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The Mass Media

The Mass Media

11/27/23 pdf
November 27, 2023

What’s up with the bottle bill?

Bottle Bill

The Massachusetts Bottle Bill was first passed in 1983, due to the work of MASSPIRG students. The bill focuses on carbonated beverages, but does not currently focus on the rest of the bottles that have appeared since then. For the last ten years, MASSPIRG and other groups have pushed for an updated bill to support these new bottles. The issue has never come to the floor in the House, so this year, they started a new campaign. MASSPIRG Students, along with the Sierra Club, League of Women Voters, and more, have been collecting signatures to get the updated Bottle Bill onto the 2014 ballot.

This new campaign is a ballot initiative. The goal was to collect 100,000 signatures to qualify for the ballot. MASSPIRG students vowed to collect 30,000 signatures for the campaign. The University of Massachusetts Boston chapter vowed to get 3,000 of those signatures. The petition drive launched on Sept. 19.

“As a coalition, we collected over 128,000 signatures from all across the state. MASSPIRG Students collected over 31,000 of those,” says Sam Gibb, Organizing Director for MASSPIRG Students. UMass Boston, too, surpassed their goal of 3,000 signatures collected.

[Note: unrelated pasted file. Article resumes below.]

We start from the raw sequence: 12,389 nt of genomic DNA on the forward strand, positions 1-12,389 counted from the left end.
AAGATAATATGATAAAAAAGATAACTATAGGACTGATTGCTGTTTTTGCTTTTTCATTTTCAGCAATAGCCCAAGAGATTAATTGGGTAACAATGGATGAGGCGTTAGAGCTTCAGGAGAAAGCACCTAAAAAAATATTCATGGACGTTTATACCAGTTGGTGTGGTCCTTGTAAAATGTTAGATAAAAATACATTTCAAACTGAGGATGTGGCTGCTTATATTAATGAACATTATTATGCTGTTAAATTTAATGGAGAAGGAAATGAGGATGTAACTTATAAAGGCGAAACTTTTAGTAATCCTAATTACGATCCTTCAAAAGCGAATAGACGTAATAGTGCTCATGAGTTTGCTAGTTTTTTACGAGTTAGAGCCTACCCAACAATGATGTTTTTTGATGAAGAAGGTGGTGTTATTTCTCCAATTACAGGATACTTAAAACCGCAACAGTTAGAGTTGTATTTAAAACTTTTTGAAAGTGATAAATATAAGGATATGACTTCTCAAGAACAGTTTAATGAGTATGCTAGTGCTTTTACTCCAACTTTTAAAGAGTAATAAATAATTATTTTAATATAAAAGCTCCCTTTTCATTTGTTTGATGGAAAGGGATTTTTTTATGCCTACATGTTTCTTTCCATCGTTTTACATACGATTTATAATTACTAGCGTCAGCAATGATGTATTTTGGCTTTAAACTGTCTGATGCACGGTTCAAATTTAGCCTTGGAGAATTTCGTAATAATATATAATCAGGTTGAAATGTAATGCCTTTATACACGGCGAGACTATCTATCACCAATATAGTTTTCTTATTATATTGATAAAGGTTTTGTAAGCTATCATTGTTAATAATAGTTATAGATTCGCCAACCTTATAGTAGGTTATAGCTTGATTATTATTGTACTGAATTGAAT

Despite the successful petition drive, there is still opposition to updating the Bottle Bill. “A forced deposit-redemption system is a cumbersome, uneconomical approach to recycling,” says  Michael DeFeo, Vice President of Coca-Cola Bottling New England. Coca Cola and other businesses oppose an updated bill, saying that it is expensive and would take away from other recycling programs like curbside recycling.

Opponents to the bill say it would cost bottling companies by needing to hire more workers and set aside more space for warehouses. Consumers and other retailers would also suffer. Consumers would have to sort the bottles and then bring them to redemption centers while retailers would have to dedicate resources to create redemption centers. They also say that recycling programs have grown more comprehensive in the years since the first Bottle Bill, so there is no need for an updated version.

Emma Caldwell, the MASSPIRG campus organizer for UMass Boston, however, thinks otherwise, saying “I think that the Bottle Bill initiative is important for MASSPIRG and Massachusetts for a variety of reasons. The first reason is that it works well. The second is that it’s a good opportunity for students to get involved with the government–really unique opportunity.”

Advocates of the Bottle Bill cite successful programs in other states like New Hampshire and California. Though curbside recycling is also successful, advocates say that it is not available everywhere. They claim that the two programs are not mutually exclusive and the programs can in fact coexist. And while it has been said that a deposit-redemption system may initially be more expensive, advocates claim that it is more effective. The cost ultimately falls on the producer and consumer, not the government, making it not tax worthy.

Though the debate goes on, come next November, the question will be up for the voters to decide.